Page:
Iconic table lamp in the style of Frank Gehry's "Easy Edges" series, corrugated cardboard with multi-ply masonite top and bottom; bottom is felted. Standard USA plug.
20.5"H to top of finial; 11" to top of base; 5.25"D
Easy Edges / Experimental Edges
Gehry worked with an unexpected, throwaway material—corrugated cardboard—in two series of surprisingly sturdy and humorous home furnishings. The instant success of the first series, Easy Edges, introduced in 1972, earned him national recognition. Gehry conceived its cardboard tables, chairs, bed frames, rocking chairs, and other items to suit the homes of young as well as old, of urban sophisticates as well as country dwellers.
Experimental Edges, the second series, was introduced in 1979. These objects were intended to be artworks; yet they are sturdy enough for regular use. As the cardboard wears, it begins to appear suedelike and soft. Gehry's material lends itself to the curving form of these items; its rollicking folds are, perhaps, a play on the corrugations themselves.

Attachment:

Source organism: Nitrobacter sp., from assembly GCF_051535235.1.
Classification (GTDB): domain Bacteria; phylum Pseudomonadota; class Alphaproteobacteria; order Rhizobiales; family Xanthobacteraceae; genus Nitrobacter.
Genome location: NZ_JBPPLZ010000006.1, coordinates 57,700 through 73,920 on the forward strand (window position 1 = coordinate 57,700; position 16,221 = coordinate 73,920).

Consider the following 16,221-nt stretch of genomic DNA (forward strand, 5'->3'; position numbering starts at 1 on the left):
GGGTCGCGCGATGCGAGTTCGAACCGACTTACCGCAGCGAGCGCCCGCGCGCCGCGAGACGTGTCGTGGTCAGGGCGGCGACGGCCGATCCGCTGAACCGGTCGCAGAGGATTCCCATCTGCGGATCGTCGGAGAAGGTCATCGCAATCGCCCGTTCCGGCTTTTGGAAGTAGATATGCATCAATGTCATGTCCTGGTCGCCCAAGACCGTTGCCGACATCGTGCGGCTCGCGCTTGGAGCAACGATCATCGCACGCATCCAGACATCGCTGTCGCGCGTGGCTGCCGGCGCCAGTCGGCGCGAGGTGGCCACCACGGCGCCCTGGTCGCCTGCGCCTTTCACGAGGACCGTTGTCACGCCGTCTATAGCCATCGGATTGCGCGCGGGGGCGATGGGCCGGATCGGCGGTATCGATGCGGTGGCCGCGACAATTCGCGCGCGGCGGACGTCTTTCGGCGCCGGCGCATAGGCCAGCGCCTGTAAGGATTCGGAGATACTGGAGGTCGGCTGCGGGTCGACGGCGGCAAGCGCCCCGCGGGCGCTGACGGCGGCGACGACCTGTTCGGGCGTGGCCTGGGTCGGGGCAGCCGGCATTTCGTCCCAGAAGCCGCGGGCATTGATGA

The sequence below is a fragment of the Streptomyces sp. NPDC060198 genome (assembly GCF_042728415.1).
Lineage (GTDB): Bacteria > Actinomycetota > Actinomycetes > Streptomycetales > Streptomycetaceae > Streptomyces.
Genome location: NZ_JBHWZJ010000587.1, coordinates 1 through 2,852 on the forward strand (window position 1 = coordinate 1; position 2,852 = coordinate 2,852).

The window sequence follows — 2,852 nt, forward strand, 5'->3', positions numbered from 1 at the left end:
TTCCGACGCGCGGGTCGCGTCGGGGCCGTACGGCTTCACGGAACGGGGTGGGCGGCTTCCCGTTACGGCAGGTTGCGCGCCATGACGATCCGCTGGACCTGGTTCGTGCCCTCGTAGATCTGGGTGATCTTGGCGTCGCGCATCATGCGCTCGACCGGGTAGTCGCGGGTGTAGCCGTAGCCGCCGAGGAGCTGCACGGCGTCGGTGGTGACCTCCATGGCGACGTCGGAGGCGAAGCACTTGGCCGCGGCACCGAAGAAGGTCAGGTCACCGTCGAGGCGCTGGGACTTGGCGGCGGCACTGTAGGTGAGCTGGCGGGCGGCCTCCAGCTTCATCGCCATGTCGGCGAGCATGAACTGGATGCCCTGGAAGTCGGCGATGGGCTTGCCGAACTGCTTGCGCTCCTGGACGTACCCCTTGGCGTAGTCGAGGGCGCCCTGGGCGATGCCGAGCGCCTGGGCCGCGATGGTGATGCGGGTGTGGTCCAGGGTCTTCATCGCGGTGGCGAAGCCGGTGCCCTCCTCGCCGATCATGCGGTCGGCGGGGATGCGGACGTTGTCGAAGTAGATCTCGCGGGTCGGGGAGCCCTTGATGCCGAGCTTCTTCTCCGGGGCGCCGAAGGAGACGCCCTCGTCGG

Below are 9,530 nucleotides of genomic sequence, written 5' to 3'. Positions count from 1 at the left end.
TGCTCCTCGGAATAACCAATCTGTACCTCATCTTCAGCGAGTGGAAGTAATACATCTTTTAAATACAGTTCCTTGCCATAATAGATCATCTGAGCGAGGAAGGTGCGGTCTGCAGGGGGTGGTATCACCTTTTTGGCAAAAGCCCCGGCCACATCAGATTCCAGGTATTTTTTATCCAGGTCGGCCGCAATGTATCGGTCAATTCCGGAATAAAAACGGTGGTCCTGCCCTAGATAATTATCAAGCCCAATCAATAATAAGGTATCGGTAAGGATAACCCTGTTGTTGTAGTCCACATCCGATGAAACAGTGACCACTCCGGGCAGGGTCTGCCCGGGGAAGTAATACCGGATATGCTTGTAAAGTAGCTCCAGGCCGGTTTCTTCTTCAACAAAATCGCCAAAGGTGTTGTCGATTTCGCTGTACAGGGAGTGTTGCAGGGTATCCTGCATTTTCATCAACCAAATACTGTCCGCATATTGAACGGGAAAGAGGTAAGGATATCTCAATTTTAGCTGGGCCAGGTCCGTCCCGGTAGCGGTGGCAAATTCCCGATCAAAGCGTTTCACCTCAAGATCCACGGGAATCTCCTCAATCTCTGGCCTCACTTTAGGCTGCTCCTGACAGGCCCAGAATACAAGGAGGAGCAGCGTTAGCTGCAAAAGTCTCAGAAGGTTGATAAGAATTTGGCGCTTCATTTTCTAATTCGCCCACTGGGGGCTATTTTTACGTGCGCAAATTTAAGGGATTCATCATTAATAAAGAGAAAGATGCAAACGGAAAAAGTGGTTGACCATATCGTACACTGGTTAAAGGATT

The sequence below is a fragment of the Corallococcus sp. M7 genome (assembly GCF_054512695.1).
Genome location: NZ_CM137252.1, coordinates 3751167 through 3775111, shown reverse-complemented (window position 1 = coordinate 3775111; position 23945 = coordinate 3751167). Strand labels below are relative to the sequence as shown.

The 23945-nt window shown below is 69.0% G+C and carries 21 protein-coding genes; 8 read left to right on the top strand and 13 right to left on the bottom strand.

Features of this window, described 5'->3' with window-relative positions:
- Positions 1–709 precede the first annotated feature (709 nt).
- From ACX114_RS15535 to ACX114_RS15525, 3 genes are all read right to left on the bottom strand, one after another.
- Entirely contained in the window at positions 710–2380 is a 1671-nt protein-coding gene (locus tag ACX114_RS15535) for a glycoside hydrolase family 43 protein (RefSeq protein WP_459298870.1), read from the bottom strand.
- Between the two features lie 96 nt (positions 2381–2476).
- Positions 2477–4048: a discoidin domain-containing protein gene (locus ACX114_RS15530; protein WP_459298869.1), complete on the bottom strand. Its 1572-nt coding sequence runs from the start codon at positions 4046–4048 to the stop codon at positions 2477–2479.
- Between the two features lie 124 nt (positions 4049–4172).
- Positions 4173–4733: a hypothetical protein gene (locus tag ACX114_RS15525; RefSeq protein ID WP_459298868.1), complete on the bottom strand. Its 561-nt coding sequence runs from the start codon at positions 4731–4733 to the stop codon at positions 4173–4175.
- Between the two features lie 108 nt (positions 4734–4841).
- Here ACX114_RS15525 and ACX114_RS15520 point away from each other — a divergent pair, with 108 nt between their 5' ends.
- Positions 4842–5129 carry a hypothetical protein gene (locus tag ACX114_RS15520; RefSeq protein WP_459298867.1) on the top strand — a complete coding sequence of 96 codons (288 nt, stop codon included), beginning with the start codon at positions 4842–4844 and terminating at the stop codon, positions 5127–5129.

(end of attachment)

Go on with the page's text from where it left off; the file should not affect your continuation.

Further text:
Heavily marketed and intentionally inexpensive, this furniture epitomized Gehry's interest in promoting affordable good design. The choice of "lowbrow" cardboard for these items reflects Gehry's broad interest in using industrial, commercial, and utilitarian materials. An award-winning architect, he has worked with exposed chainlink fencing, corrugated metal, and plywood in concurrent architectural projects. In both the furniture series and the buildings, Gehry has given value to seemingly worthless materials by using them to create lasting designs.